“Do you know when the ship will arrive?” Anemone asked her husband as she settled into Amaryllis’s place beside him in the long chair, and Summershine handed over little Peregrin to them, then took Starbright on her own lap in the swing. The others—Arkenstone, Skylark, Treasure, and Glimmerglass, had gone down near the bridge with Amaryllis, evidently in some sort of conspiracy. Raven was still inside, cleaning up.
“Sometime in the evening, just before sundown,” Frodo said. “I saw the ship hoving into view with the western sun in her sails, turning them to scarlet.”
“Scarlet,” little Starbright said beaming at one and all. She had a cousin named Scarlet.
“Yes, lovey,” Summershine said in obvious delight.
“Scolit,” Peregrin repeated, clasping his tiny hands. He always repeated everything he heard. Especially when it was something he wasn’t supposed to hear.
“Are you certain it will be today?” Anemone asked bouncing her great-grandson up and down on her knees. “We should send word to Fairwind and Barathon. And Embergold, and Lyrien and Perion. They would definitely want to be there at the harbor.”
“Dah-bo,” Peregrin repeated.
“‘Harbor’,” his sister corrected him.
“Scolit,” he said grinning. Starbright rolled her eyes in exasperation and looked up to her mum.
“They will know,” Frodo said. “The Queen knows the ship is coming. Lord Celeborn will be on it also. And Perion and Lyrien and their little one live at the Palace, you know. I think the word will get out fast, as it always does in the City. I shouldn't wonder if they are planning a party of special magnificence in the Park, this very moment.”
“That’s so,” Anemone said smiling, taking little Peregrin’s hands and clapping them together. “The Queen will be so overjoyed. I do not see how she got on so long without him.”
“Tween mout him,” Peregrin said happily.
“I wish I could go to the harbor with you all,” Summershine said, “but Belladonna’s babe is due any day now. And I should scarcely like to miss the birth of my first grandchild.”
Frodo smiled at her in amazement. She appeared scarcely out of her tweens, and looked so like Anemone when he had first met her, it was positively uncanny.
Anemone did not go into the City much any more; she was shy of others now that she was showing signs of age when no other females were. He did not mind such signs in her, himself. In fact, it was gratifying to know he was not the only one on the Island who was showing the imprints of time. And she was lovely as ever, as far as he was concerned. Her soft blue eyes had crinkles at the corners, especially when she smiled, there was a line or two across her forehead, some silver strands among the gold; she was plumper and less light on her feet than she had once been. What would she would do when he was gone? For he knew his time was not much longer. Daily he could feel his strength ebbing little by little, and he would clutch at it, thinking, no no no, I must remain until he comes, at the least, what would he do if he arrived here and I am not? Give me that much more time, at least. Then we might let go together....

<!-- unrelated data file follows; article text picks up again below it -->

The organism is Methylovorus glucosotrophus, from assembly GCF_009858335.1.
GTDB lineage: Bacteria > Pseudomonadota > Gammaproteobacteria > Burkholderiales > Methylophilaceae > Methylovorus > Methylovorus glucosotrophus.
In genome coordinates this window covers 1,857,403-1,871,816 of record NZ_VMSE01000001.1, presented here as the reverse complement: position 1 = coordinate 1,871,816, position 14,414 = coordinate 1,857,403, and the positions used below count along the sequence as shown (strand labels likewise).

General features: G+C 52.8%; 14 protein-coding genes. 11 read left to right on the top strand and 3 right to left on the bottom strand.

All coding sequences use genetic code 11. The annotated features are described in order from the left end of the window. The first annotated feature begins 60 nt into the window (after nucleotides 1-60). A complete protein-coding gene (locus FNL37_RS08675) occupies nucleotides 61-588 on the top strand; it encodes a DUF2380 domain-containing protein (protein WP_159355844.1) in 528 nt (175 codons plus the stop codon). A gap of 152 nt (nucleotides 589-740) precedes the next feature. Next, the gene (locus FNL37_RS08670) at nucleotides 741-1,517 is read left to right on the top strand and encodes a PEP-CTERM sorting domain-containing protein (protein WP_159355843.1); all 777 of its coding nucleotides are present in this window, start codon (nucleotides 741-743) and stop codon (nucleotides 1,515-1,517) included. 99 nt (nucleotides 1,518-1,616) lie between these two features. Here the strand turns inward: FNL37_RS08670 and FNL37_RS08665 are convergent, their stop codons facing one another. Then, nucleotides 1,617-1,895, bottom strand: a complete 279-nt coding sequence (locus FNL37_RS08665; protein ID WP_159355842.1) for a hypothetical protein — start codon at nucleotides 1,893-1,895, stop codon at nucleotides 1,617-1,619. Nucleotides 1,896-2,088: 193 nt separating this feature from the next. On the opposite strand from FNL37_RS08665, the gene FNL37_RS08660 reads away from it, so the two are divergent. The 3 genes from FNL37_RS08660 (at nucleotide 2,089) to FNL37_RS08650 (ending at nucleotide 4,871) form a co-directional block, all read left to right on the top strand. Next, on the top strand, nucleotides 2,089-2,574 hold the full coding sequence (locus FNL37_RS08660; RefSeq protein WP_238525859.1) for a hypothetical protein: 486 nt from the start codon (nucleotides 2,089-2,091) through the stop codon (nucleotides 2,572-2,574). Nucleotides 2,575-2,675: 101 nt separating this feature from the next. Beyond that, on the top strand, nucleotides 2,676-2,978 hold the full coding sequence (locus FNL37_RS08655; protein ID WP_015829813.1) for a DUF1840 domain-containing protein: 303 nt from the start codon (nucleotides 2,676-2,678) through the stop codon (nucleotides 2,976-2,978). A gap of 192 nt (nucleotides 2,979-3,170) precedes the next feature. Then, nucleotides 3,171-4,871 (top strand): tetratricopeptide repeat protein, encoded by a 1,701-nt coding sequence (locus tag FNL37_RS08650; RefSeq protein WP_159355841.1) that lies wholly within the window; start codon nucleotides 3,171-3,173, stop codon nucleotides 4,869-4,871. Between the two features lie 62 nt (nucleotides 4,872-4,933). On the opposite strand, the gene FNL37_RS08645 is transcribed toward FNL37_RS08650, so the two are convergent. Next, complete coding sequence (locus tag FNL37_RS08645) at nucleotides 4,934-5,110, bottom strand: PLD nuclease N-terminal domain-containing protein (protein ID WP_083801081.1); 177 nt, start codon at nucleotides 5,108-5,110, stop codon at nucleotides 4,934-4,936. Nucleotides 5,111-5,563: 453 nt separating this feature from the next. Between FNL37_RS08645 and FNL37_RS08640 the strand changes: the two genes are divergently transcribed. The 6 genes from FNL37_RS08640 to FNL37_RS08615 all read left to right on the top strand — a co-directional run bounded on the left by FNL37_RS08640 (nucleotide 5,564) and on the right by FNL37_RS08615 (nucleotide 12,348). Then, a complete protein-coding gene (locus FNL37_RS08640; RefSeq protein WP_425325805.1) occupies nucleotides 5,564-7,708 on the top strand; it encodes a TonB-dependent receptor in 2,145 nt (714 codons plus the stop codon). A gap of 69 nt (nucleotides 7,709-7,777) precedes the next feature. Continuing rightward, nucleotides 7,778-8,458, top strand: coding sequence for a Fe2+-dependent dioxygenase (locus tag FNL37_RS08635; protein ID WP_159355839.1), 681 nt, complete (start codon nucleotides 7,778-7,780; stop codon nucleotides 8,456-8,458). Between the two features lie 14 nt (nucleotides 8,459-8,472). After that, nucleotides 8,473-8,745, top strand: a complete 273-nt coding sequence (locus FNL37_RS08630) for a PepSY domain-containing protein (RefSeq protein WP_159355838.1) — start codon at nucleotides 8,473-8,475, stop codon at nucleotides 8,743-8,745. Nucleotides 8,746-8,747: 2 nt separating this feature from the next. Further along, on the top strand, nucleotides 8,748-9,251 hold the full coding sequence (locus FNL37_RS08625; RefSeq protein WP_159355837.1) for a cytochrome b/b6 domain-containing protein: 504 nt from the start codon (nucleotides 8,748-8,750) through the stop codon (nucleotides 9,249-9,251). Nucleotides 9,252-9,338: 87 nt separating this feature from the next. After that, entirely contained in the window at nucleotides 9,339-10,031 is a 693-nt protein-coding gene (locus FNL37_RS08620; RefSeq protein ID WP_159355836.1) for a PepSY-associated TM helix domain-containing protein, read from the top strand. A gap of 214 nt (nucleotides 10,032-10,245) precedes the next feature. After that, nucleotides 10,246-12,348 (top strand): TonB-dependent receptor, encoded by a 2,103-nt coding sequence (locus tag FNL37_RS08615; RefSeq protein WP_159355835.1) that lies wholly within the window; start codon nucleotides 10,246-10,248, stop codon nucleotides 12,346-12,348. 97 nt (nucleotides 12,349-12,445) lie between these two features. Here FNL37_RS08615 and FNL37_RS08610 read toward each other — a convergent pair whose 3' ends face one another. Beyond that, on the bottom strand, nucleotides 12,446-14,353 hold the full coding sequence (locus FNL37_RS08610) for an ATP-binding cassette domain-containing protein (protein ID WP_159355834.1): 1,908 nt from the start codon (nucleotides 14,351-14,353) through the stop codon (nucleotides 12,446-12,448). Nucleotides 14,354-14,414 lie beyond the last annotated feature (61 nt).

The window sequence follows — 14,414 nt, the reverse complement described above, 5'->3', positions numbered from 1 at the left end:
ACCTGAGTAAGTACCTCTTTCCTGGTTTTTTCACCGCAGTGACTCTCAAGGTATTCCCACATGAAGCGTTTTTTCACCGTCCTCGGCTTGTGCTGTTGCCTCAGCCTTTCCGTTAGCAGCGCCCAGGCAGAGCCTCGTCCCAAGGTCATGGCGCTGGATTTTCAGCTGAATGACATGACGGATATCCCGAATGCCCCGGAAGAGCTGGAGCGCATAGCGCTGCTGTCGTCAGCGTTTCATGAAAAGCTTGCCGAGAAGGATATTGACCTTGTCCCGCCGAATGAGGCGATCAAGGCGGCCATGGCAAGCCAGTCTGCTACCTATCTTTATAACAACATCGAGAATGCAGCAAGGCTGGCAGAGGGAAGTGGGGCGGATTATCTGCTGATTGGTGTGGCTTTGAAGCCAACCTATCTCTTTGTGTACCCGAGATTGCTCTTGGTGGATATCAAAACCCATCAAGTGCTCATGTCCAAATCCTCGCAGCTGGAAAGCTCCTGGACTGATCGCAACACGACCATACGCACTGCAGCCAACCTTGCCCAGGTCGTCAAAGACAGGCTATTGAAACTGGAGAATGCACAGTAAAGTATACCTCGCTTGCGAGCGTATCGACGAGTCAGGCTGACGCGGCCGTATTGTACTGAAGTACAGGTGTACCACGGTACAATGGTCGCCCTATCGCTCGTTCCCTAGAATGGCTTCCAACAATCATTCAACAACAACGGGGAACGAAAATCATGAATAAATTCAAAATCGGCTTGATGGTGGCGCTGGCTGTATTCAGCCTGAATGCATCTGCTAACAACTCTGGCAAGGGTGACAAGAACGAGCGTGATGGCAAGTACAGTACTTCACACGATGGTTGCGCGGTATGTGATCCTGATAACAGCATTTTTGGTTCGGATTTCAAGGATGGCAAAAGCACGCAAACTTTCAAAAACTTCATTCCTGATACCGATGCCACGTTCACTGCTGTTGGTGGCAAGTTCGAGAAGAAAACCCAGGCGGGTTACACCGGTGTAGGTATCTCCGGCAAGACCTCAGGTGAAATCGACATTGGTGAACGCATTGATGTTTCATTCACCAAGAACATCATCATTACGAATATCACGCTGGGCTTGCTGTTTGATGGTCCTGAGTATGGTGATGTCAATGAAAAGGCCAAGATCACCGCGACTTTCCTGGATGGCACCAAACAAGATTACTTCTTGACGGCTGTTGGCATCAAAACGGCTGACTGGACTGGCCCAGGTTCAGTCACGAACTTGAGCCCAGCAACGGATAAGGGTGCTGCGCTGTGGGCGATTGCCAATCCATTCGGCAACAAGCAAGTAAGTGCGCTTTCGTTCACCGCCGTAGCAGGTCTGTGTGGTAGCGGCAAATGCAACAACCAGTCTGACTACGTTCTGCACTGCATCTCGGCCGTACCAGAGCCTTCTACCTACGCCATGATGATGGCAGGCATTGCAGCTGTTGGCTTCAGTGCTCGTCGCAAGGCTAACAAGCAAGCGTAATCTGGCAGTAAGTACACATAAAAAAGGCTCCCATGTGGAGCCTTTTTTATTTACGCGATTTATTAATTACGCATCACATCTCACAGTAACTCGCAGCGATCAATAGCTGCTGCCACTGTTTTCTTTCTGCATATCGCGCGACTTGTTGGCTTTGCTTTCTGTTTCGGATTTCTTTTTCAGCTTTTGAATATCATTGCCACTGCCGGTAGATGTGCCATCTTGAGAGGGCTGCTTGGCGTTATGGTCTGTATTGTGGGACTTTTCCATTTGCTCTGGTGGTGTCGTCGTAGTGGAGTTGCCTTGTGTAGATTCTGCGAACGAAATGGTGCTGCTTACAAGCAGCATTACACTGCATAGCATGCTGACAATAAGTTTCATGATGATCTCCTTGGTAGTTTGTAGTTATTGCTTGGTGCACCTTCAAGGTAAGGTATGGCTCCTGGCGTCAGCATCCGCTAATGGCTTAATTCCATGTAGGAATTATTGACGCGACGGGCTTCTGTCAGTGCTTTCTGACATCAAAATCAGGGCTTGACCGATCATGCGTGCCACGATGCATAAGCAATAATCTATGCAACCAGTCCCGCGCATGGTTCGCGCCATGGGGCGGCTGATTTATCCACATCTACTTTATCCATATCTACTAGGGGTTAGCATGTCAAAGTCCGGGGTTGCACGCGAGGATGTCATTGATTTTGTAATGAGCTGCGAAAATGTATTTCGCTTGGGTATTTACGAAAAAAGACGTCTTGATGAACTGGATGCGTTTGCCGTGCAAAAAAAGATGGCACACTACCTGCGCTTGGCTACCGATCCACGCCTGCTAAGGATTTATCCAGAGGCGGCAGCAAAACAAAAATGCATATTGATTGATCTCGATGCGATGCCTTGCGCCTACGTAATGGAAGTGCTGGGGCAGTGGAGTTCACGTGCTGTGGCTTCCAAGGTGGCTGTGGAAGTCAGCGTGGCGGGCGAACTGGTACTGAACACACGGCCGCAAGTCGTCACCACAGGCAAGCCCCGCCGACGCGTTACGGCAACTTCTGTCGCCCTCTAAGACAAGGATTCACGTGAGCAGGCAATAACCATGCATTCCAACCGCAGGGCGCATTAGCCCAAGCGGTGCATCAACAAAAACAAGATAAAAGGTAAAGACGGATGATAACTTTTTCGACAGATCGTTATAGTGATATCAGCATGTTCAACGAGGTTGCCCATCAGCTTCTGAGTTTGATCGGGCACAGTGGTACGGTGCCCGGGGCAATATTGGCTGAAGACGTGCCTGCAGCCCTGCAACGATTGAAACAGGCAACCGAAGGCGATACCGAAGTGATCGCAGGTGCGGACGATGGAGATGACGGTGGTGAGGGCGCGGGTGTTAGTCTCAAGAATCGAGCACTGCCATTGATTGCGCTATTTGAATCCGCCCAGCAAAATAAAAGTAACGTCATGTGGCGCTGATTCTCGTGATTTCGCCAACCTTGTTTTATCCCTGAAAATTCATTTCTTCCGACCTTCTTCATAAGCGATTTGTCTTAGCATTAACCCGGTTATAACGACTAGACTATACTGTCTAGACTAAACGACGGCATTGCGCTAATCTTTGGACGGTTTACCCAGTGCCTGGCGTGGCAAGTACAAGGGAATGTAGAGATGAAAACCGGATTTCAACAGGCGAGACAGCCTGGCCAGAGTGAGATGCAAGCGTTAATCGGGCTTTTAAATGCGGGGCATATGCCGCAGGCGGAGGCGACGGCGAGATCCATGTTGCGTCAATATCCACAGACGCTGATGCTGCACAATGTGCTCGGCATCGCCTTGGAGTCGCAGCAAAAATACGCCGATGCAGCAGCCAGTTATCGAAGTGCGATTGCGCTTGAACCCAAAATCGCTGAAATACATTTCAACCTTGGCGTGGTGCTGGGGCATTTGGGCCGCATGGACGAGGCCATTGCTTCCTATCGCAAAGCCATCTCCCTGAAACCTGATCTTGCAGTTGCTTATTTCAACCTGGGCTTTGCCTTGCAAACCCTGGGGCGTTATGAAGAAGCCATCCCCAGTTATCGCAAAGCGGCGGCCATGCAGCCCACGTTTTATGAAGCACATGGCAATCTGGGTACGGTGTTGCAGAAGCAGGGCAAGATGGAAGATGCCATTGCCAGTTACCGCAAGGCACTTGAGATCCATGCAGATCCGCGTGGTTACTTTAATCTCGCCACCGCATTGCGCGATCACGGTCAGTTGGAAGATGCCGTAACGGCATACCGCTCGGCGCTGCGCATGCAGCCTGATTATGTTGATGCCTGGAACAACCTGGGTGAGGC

Now that time was at hand. And he was remembering Bilbo’s last night, his uncle wondering what could be better than what he had now. What could be better than all this? His wife of nearly sixty years, the children and grandchildren and great-granchildren, so delightful every one of them, even though it was getting to the point where he sometimes had trouble remembering which name belonged to which, and got them confused at times, which seemed to worry some of them, and tickled others. Could the Other Side really be any better? He had glimpsed it, more than once…but that was so long ago, and now it seemed in eclipse…now that it was getting so close….
He had resigned as counselor and inspector at the Orphans’ Home nearly twenty-five years ago, not being needed there any more. Most of the children were grown up or adopted, and no others were coming in. So he had retired his post and stayed home, contenting himself with puttering around the garden, writing poetry and journals, teaching the little ones their letters, and watching them grow, and play, and work, and dance, and dream, revealing new beauties to him day by day. What could be better?